GGJ 2010: Sprinkle

The title screen (and first level) of Sprinkle

The title screen (and first level) of Sprinkle

Jason wasn’t the only Fire Hoser to participate in the Global Game Jam last weekend. I was also in the trenches slapping a game together, only I was on the other side of the river at the Northeastern University site.

The result is Sprinkle, a neat little puzzle game based on the idea of raindrops falling through a tree. The goal in each level is to move objects around to guide the falling water droplets to a flower. Once the flower has fully bloomed you’re taken to the next level. Go ahead and give it a shot — it only takes a few minutes to play through.

Looking at the game again after letting a week go by, I’m impressed with how fully developed the game seems for a two-day effort. It contains a coherent core mechanic, some interesting variations, and a fair number of well-thought-out (if simple) levels. This is all the more impressive considering that, in true game jam fashion, the first playable level came together at roughly 1:00 Sunday afternoon, only two hours before the deadline!

I was working on music and sound design for this game. The other team members were three programmers — Shakeib Afzal, Kirk Israel, and Heinz Pabst — and Zachary Fand, who created the nicely idyllic visuals.

Early on, I decided to try to put a bit of musical interactivity into the game, similar to that in a game like Elektroplankton. Specifically, the music I had in mind would go back and forth between two chords, and the sound effects would be designed to fit into these chords, so that the sound effect that any particular object makes would change depending on what part of the music loop is currently playing. The results are mixed; sometimes it comes off as intended, but in most levels the experience is a little awkward — either there are too few objects for anything interesting to happen, or there is a flood of objects creating an annoying and broken-sounding cacophony. Partly this is inevitable in a game jam, when exactly what the game is going to feel like is not necessarily determined until close to the end. But there were also some good takeaways for me.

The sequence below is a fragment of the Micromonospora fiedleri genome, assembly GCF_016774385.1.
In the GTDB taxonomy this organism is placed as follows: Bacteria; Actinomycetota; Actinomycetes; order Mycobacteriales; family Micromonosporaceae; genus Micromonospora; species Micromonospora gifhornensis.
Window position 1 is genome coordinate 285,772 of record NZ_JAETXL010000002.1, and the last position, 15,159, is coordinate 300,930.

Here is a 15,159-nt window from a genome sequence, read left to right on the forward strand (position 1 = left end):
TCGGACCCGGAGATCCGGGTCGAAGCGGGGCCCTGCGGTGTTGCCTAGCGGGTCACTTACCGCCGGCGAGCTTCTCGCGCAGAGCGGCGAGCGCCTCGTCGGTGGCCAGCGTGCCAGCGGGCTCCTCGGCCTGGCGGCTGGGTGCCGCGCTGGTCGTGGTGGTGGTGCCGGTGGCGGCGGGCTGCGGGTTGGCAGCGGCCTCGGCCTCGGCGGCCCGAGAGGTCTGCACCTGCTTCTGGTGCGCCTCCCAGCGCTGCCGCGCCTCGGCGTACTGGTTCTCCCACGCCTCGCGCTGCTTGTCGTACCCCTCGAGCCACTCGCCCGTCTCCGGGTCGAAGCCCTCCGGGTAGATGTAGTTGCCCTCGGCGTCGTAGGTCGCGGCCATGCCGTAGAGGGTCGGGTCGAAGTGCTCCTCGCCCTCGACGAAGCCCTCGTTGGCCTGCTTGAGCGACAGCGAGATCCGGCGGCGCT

First, as part of the sound design process, it pays to think carefully about what kinds of events will be triggering sounds, how often they will occur, and how likely each event is to repeat. If I were to revisit the sound design after seeing all of the levels that made it in, I would definitely reconsider the scheme for assigning sound effects to collisions, trying things like having collisions turn on or off a loop, or having each object emit a sequence of notes as it is hit multiple times rather than repeating a single note. Second, it’s important to pay attention to the technical details early on — can we get the music to loop smoothly? How are we going to handle repeating the same sound a dozen times in close succession? I’m happy with the overall sound of the game, but I would be much happier still if we had sorted this stuff out early! Having the technical aspects be a little bit off makes the whole experience much less polished and enjoyable.

I had a really fun time putting the game together with the team and was impressed by the level of energy, enthusiasm and creativity from everyone at the jam. If you’ve never tried doing a game jam before I highly recommend it!

One Comment

  1. We played this at GAMBIT last Friday!

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